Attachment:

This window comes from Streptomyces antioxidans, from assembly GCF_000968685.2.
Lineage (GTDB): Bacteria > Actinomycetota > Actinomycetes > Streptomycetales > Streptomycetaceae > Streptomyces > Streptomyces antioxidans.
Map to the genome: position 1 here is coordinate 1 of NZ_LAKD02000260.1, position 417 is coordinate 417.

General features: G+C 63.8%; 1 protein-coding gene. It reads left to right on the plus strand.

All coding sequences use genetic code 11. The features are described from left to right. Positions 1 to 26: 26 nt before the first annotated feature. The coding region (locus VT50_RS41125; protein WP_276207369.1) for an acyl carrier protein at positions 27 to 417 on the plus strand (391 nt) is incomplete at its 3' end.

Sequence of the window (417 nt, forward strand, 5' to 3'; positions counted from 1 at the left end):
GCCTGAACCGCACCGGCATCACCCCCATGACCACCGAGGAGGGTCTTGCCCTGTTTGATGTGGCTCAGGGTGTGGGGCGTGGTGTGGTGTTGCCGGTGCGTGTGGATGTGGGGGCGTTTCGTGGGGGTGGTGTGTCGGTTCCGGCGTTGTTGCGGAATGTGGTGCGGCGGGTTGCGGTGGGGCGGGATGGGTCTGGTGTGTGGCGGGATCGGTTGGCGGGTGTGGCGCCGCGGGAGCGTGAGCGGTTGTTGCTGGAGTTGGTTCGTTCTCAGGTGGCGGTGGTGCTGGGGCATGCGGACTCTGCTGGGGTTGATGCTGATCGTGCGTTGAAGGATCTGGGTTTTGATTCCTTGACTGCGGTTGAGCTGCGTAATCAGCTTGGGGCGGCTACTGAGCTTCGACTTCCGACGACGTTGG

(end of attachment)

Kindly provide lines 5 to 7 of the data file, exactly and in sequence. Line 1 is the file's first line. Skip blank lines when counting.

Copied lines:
All coding sequences use genetic code 11. The features are described from left to right. Positions 1 to 26: 26 nt before the first annotated feature. The coding region (locus VT50_RS41125; protein WP_276207369.1) for an acyl carrier protein at positions 27 to 417 on the plus strand (391 nt) is incomplete at its 3' end.

Sequence of the window (417 nt, forward strand, 5' to 3'; positions counted from 1 at the left end):
GCCTGAACCGCACCGGCATCACCCCCATGACCACCGAGGAGGGTCTTGCCCTGTTTGATGTGGCTCAGGGTGTGGGGCGTGGTGTGGTGTTGCCGGTGCGTGTGGATGTGGGGGCGTTTCGTGGGGGTGGTGTGTCGGTTCCGGCGTTGTTGCGGAATGTGGTGCGGCGGGTTGCGGTGGGGCGGGATGGGTCTGGTGTGTGGCGGGATCGGTTGGCGGGTGTGGCGCCGCGGGAGCGTGAGCGGTTGTTGCTGGAGTTGGTTCGTTCTCAGGTGGCGGTGGTGCTGGGGCATGCGGACTCTGCTGGGGTTGATGCTGATCGTGCGTTGAAGGATCTGGGTTTTGATTCCTTGACTGCGGTTGAGCTGCGTAATCAGCTTGGGGCGGCTACTGAGCTTCGACTTCCGACGACGTTGG